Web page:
• Heritage Lottery Fund (HLF)-+

    If you have urgent repairs, your bells are in need of restoration, or a wall painting needs to be conserved, then the Heritage Lottery Fund is a good place to start. Equally, if you want to launch a learning project or celebrate the anniversary of a famous figure linked to your church, there’s an HLF programme that can help. 

    Which programme?

    You can view a presentation by Kate Brown of the Heritage Lottery Fund and download the summary below of HLF programmes to get you started. The key word is ‘heritage’ and you need to be able to share it with more and a wider group of people.

    Repair grants

    The Grants for Places of Worship programme is all about reading the Application Guidance and following it step-by-step. You’ll need to harness the skills of anyone in the community who can help, whether or not they are a PCC or congregation member. Don’t forget you are ‘sharing heritage’! The East of England office in Cambridge is staffed by helpful people who can advise you how to proceed over the telephone 01223 224870 or by email on eastofengland@hlf.org.uk.

    Help with outcomes

    You may have all your specs and costings in place but if you skimp on the ‘outcomes’ specified by the HLF you will be unlikely to succeed. Many churches are unsure about what activities they can manage that will engage ‘more people and a wider range of people’ with heritage.

  • Maintaining Your Church-+

    Churches are stout and simple and little can go wrong as long as you clean out gutters, downpipes and gullies. Regular maintenance can prevent costly repairs but sometimes past mistakes have to be remedied and major projects undertaken.

    Who can help?

    The Faith in Maintenance scheme of the Society for the Protection of Ancient Buildings tells you all you need to know from understanding an historic church building to working with professionals and health and safety.

    Health and safety

    If compliance with health and safety rules keeps you awake at night, Ecclesiastical Insurance has reassuring videos and downloadable guides to help you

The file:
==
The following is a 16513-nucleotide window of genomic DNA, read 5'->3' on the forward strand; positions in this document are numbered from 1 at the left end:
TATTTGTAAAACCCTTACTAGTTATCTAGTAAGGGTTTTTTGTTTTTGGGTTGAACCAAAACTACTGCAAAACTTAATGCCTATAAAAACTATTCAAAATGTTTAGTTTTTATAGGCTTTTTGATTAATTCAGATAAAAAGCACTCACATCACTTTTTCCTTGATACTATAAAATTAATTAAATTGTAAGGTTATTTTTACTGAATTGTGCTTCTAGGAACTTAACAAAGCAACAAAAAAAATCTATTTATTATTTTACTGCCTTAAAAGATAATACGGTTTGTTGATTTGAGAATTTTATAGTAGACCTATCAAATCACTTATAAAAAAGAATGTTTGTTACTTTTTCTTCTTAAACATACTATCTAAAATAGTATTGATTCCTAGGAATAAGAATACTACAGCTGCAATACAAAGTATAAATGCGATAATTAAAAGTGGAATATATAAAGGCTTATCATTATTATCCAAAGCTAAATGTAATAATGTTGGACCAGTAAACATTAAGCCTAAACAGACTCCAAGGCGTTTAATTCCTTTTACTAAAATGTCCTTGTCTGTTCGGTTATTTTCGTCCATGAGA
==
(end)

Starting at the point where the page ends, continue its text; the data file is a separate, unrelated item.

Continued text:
Extra help

    The Churchcare website offers help with caring for your building from quinquennial inspections and insurance to churchyards and archaeology. There’s an excellent Calendar of Care with a helpful checklist for every month of the year.

    The Building Conservation website is a mine of information and you can search for building materials and practices.

    Regular maintenance  

    A regular scheme can bring peace of mind on gutter clearance and other minor works and can minimise costs.

    The Elix scheme is operated by the Diocese of St Edmundsbury & Ipswich, in partnership with MY Group and subsidised by Suffolk Historic Churches Trust. Elix 2 has been launched for the five years from 2014/15 to 2018/19 at an annual cost of £350 + vat fixed for the five-year period. Download the Elix brochure for more details or contact James Halsall or Charlotte Hodgson on 01473 298533.

Online faculty portal

Applications for faculties can be made using the online faculty portal. All supporting documents can be uploaded and regular emails inform you of your case's process through the system. Once registered you can apply for all future applications electronically.


If an emergency repair is necessary then please contact your Archdeacon or the DAC Secretary.